The Trump Administration is breaking up families. It’s happening at our borders, at churches, schools, and workplaces. Toddlers are being ripped from their mother’s arms as they seek protection at the border. An overburdened system is now being bombarded as hundreds more children are sent to custody for no good reason. Mothers and fathers who have lived in the country for decades are being forced to decide whether they should leave their American children behind in the care of others for a secure and brighter future or take them with them to face a possible death sentence in a country now foreign to them. Kids are having to grow up fast as their mothers and fathers are forcibly taken away by ICE. It’s an American-made humanitarian crisis happening right in front us where children – from the toddlers at the border to Dreamers losing DACA and American-born children of immigrant parents – have become the victims in Trump’s America. Here are just a few of the stories:
Maria Vandelie de Bacstos and her 16-year-old grandson with severe epilepsy and autism arrived at a port of entry to seek asylum. Despite passing her credible fear interview she was shortly separated from her grandson and hasn’t seen him since. She is currently detained at a federal detention center in El Paso while her grandson is being held at a state-run center in Connecticut more than 2,000 miles away. It’s been ten months since the agents separated them.
Six-year old Wil watched as his father was taken away 6 months ago. Every night before bed, Will says his prayers and kisses the photos of his mom and dad and then hours later wanders out of his bunk bed and stands outside the door of his foster parents’ room, crying and saying his stomach hurts.
Marco Antonio, a father of a 3-year-old, died from suicide after agents ripped his child from his arms and separated him from his wife and child as they attempted to apply for asylum. A Border Patrol agent reported that, “they had to use physical force to take the child out of his hands.” The father yelled and kicked at the windows as he was driven to jail and attempted to escape to return to his child. He was put in solitary confinement and was seen praying in a corner throughout the night. Guards found his body in the morning.
A public defender in McAllen says some migrants are told their kids are going to be taken away briefly to bathe, and then it dawns on them hours later they aren’t coming back. Parents were given a flyer with the wrong number to call the government to find information on their kids location. The number was only recently corrected on a scrawled, hand-written note.
The stories are heartbreaking and antithetical to what unites us as Americans: our love of country and family. From the border to our neighborhoods, we must not only ask “where are the children” but how we as nation stand up against a government forcibly breaking up families. We must as nation stand up for our values and advocate for families belonging together.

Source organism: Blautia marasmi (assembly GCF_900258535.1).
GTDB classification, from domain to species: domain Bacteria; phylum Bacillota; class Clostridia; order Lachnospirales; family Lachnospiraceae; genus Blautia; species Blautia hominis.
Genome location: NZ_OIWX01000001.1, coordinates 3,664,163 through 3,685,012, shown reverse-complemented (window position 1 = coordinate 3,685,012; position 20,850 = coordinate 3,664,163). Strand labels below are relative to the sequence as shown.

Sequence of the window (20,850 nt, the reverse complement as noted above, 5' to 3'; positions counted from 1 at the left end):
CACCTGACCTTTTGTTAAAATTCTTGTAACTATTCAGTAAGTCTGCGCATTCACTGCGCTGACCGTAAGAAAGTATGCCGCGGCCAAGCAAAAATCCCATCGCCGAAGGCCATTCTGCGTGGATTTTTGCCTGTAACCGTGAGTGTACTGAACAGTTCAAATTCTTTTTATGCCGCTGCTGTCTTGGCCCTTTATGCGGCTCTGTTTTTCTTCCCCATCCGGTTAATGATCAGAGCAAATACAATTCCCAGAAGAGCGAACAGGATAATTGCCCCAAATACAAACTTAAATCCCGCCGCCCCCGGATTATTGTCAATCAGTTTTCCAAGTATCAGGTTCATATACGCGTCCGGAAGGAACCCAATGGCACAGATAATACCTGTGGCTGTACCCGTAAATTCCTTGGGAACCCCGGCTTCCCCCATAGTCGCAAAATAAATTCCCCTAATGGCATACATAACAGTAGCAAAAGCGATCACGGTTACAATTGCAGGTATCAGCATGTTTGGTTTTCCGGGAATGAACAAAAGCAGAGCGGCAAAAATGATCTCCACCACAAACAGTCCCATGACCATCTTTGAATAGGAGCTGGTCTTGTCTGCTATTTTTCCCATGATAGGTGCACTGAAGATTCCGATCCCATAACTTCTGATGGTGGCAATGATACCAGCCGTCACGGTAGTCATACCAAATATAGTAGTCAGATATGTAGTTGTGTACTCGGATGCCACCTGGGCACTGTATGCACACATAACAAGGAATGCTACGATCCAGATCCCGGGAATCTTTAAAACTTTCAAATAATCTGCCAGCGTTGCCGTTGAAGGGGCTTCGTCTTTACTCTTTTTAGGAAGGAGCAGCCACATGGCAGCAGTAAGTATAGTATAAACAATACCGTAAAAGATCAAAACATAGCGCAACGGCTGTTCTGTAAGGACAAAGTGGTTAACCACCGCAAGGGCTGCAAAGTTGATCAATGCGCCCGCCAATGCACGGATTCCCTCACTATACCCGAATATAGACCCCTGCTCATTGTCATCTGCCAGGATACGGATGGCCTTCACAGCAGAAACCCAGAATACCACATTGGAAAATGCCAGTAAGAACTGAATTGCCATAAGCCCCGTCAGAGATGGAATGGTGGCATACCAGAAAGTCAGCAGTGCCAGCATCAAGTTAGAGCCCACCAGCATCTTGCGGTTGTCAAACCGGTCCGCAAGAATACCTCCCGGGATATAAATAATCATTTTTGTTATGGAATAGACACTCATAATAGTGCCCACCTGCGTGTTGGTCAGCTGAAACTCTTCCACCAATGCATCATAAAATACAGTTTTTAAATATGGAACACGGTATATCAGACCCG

On June 30, 2018, CCC hosted a Families Belong Together Vigil as part of the national Families Belong Together movement to stand up. Thank you to the over 60 people who came to the Families Belong Together Vigil to show our support for family unity regardless of immigration status, including a woman from Angola, who lives in Mexico, tearfully sharing how much this event meant to her. A very special thank you to Mayor Hickman whose speech affirmed Angola as a place that celebrates diversity, supports family unity, and advocates for progress, as well as to the interpreter, who helped us include our Spanish-speaking community members. Check out our photo album from the event on our Facebook Page.
If you want to stand up, consider signing petitions, such as those initiated by the National Domestic Workers Alliance and the Family Equality Council and contacting your elected officials (https://www.usa.gov/elected-officials or https://hq-salsa.wiredforchange.com/o/5950/getLocal.jsp) to send the messages families belong together—and free and the executive order that Donald Trump signed last month is not a solution to the crisis created by his administration; it keeps kids imprisoned indefinitely, and doesn’t reunite thousands of separated families. As an organization and a nation, we can continue to increase our pressure for justice, as President Trump’s executive order shows the administration is reacting to public pressure.
If you want to learn more about immigration, check out the CCC Book Club on Monday, July 9, 2018 at 6:30 PM at Carnegie Public Library 322 S Wayne St. Angola, IN 46703 to discuss The U.S. Immigration Debate and 3 Charts That Show What’s Actually Happening Along The Southern Border. We have another opportunity to get involved in discussing immigration on Wednesday, July 11, 2018 at 6:30 PM at Carnegie Public Library 322 S Wayne St. Angola, IN 46703 where Daryl Emowrey, Pastor, will briefly describe a deliberative dialogue model—a method focused on building relationships and fostering communication around important issues of the day—and then lead the group in a deliberative dialogue process on immigration.